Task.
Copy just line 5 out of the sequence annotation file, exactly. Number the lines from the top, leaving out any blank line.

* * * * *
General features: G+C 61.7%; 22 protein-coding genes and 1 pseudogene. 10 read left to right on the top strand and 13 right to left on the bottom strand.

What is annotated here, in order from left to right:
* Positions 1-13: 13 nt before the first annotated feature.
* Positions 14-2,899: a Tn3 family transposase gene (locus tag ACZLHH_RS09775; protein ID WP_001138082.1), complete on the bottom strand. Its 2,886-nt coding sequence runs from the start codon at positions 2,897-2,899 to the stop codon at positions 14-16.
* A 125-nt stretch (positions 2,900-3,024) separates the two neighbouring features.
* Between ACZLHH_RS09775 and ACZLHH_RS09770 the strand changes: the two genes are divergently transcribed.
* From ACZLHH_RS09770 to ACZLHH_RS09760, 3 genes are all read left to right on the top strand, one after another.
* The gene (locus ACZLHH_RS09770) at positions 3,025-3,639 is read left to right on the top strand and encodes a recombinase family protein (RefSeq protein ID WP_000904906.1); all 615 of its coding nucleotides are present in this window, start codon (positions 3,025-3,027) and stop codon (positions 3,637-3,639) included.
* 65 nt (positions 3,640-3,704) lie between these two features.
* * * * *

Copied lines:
* A 125-nt stretch (positions 2,900-3,024) separates the two neighbouring features.